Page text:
Rather, the problem is unscrupulous firms that stretch the law to separate traders from their money.

Here are my recommendations:

  1. Sham Shops should be required to register with the CFTC/NFA — category TBD, but the category of Sim Exchange is suggested
  2. Sham Shops should be required to cease business activities until the NFA can completely review their business structures and all communications channels
  3. NFA should solicit and review letters of complaints from Sham Shop trader clients
  4. The CFTC should demand from overseas Sham Shops a completed list or their U.S. clients
  5. The new rules for trading for clients might be as follows:
    • Client pays for an account set up — let the market place compete for price and details
    • Sham Shops may charge clients whatever the market bears for account set up fees, ongoing hypothetical order placement software, sim accounting fees, and sim brokerage commissions. All such fees must be clearly separated and disclosed to clients
    • Sim accounts remain open until client decides termination or account goes on hypothetical margin call
    • Clients have complete freedom to trade sim account, including overnight holds
    • Margin requirements are attached to all paper trades
    • Clients pay for live data feeds
    • Clients may carry multiple accounts but all covered by one data feed
  6. Sham Shops must clearly differentiate between the sim hypothetical proxy futures contracts being traded and actual real exchange traded contracts that are not offered
  7. Sham Shops must not interfere with the trading style of clients in any way. If a client sim account goes into margin call or deficit the account can immediately be closed
  8. Sham Shops must annually publish the following data:
    • Total number of clients with open and traded accounts the previous year
    • Total number of sim accounts traded the previous year
    • Percent of clients with net simulated profits or losses the previous year
    • Percent of sim accounts traded with net simulated profits or losses the previous year
    • Of the Form 1099 reported payments to social influencers, a report on the proportion paid for “trading” profits vs. the proportion paid for affiliate commissions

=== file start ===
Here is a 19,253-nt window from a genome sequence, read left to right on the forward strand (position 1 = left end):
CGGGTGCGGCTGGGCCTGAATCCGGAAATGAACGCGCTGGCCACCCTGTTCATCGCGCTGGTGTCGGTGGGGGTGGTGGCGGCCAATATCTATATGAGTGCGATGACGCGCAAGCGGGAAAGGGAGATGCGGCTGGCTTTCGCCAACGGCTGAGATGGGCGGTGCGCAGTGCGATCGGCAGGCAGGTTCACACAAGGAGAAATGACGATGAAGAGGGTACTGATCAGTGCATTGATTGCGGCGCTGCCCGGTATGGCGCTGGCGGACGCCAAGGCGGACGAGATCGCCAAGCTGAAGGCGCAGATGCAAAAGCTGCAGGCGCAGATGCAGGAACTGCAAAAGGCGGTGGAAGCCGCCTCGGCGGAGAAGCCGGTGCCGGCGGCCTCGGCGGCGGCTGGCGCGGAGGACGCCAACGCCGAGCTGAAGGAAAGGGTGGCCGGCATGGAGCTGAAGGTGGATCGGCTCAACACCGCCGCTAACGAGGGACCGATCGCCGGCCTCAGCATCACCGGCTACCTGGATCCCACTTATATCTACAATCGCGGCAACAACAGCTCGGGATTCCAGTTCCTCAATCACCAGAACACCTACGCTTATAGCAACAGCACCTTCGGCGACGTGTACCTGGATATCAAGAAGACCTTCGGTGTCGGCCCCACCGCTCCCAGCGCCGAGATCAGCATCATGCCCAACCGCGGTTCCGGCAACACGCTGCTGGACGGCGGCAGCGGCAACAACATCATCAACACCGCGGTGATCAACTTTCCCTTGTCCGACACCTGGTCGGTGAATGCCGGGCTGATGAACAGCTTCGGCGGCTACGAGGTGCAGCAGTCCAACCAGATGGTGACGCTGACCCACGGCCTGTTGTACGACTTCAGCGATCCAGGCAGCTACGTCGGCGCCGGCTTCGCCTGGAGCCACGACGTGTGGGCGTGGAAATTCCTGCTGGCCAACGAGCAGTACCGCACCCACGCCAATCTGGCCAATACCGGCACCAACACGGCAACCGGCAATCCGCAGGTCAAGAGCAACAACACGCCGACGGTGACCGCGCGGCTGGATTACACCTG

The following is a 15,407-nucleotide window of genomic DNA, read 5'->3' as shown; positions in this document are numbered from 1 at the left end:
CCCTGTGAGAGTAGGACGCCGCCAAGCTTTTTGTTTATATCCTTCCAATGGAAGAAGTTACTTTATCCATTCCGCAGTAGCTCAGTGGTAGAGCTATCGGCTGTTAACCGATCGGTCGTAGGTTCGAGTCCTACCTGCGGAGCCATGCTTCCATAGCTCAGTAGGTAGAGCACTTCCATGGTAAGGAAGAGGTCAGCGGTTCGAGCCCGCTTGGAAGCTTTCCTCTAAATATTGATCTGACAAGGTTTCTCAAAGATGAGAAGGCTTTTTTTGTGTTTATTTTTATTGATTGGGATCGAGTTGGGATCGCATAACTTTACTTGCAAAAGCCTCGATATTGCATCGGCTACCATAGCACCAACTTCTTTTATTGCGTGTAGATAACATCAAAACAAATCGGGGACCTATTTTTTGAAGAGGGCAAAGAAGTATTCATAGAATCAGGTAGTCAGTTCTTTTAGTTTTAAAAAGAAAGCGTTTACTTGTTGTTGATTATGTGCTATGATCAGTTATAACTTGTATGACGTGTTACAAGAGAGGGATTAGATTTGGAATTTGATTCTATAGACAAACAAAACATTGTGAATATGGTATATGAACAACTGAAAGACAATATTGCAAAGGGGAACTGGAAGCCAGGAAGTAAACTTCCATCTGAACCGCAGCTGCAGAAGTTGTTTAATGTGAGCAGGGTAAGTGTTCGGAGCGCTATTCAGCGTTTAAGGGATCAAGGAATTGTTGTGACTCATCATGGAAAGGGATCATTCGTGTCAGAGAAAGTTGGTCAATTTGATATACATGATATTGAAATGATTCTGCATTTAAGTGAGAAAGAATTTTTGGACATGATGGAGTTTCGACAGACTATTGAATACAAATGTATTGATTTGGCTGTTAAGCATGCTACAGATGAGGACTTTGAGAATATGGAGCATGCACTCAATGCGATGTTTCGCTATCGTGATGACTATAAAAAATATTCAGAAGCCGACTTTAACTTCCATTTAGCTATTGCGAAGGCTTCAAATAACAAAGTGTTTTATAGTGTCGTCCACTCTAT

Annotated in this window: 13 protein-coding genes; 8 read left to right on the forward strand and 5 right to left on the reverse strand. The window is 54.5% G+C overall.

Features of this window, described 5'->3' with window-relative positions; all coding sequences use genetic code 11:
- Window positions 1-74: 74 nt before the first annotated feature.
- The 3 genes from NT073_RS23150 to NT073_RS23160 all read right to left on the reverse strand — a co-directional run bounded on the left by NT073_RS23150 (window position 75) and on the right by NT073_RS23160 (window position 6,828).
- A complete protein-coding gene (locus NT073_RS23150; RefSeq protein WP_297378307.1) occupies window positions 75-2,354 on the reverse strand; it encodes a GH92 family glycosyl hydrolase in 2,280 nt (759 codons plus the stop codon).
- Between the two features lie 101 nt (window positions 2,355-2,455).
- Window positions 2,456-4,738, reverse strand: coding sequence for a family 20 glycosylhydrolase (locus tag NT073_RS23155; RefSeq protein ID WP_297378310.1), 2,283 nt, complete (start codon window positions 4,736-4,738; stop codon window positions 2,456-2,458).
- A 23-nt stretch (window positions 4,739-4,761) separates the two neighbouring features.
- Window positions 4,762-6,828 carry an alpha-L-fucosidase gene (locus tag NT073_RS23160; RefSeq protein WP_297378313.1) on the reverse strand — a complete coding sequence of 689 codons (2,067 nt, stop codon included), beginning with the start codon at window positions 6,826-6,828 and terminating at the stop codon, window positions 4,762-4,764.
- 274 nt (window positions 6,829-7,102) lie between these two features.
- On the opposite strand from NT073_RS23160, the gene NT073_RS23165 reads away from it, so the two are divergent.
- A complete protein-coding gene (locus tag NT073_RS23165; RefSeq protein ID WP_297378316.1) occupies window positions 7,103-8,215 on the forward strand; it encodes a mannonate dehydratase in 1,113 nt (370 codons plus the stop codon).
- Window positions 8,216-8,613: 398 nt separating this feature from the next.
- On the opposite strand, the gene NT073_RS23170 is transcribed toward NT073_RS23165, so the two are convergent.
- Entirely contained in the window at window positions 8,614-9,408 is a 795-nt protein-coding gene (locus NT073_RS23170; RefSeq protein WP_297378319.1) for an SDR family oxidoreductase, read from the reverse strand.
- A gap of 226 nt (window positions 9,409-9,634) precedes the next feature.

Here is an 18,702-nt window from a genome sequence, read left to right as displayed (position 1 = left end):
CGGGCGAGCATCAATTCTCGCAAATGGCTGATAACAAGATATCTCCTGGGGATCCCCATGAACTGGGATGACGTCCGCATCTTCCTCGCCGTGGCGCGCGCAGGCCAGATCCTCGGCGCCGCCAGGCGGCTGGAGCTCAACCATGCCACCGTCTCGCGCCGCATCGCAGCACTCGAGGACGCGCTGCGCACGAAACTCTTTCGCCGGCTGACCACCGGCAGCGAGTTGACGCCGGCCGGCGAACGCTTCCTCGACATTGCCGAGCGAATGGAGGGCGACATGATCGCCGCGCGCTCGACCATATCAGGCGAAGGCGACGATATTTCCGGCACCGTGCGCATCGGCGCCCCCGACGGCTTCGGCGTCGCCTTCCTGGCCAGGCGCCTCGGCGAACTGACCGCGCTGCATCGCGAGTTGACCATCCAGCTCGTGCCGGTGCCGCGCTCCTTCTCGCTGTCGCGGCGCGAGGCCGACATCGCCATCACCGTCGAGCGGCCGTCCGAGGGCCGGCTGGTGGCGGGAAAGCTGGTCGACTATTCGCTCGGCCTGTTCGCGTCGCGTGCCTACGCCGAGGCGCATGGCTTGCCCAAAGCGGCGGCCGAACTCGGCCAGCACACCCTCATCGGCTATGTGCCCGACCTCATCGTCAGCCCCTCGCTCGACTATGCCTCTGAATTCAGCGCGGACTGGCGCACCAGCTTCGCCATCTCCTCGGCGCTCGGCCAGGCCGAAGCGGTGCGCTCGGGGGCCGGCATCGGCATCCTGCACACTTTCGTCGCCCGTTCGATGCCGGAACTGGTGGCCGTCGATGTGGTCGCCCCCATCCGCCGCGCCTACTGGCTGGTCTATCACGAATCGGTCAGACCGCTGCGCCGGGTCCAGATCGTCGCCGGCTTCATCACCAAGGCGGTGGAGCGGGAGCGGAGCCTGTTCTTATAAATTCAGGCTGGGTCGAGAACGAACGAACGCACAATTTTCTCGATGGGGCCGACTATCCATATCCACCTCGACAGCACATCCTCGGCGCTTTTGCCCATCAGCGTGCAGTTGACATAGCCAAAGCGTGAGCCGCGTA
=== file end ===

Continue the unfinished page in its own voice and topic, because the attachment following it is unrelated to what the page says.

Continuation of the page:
9. Any and all social media “affiliates” and/or social influencers must also be registered  as Introducing Brokers with and subject to the NFA
  10. In short, sim accounts should be treated as if they were real account trading real futures markets.
  11. Any Sham Shop that refers clients to an actual FCM must register as an Introducing Broker and be subject to corresponding regulations


Size of the Sham Shop industry in the U.S.

I estimate the annual revenue generated by U.S. supposed “Prop Shops” to be $1.2 billion per year.

Apex has posted its monthly payouts on line. Assuming that Apex pays out 50% its revenue, then assuming that Apex has 50% of the market, then the Sham Shops domiciled may be raking in $1.2 BILLION annually.

“Prop” futures trading firms believed to be domiciled in the U.S. include:

  • @topstep
  • @apextradefund
  • @tradedayfunding
  • @myfundedfutures
  • @elitetraderfund

Note to Sham Shop operators. You all will vigorously deny the allegations in this blog post. If you are so sure of the legitimacy of your industry, then please take the initiative to as vigorously join the National Futures Association and request from them oversight of your business. I am quite sure doing this is the last thing on your mind. I believe yours is a Predatory business enterprise aiming at making money at your client’s expense. I believe you need some of your clients to make money (lots of it) so that you have a promotional edge to bring more lambs to slaughter.


### for now


The beautiful symmetry of past Bitcoin bull market cycles

The “Halvings” have represented the half-way points of past bull market cycles


The Bitcoin Halvings are those dates when the mining rewards are cut in half from the previous halving cycles. Remarkably, the Halving dates have also represented almost perfect symmetry within past bull market cycles.

More specifically, the number of weeks from the start of each bull market cycle (the low following a 75%-plus decline) to the Halving dates has been almost equal to the number of weeks from the Halving dates to the subsequent bull market highs, as shown on the chart herein.

If this sequence continues, the next bull market cycle high should occur in late Aug/early Sep 2025.

How high might Bitcoin go in this bull cycle? No method of analysis is fool-proof, but it should be noted that the highs of past bull markets line up quite well against an inverted parabolic curve. Should this tendency also continue, the high of this bull market cycle could be in the $130,000 to $150,00 range. The X on the chart marks the probably high date and price level.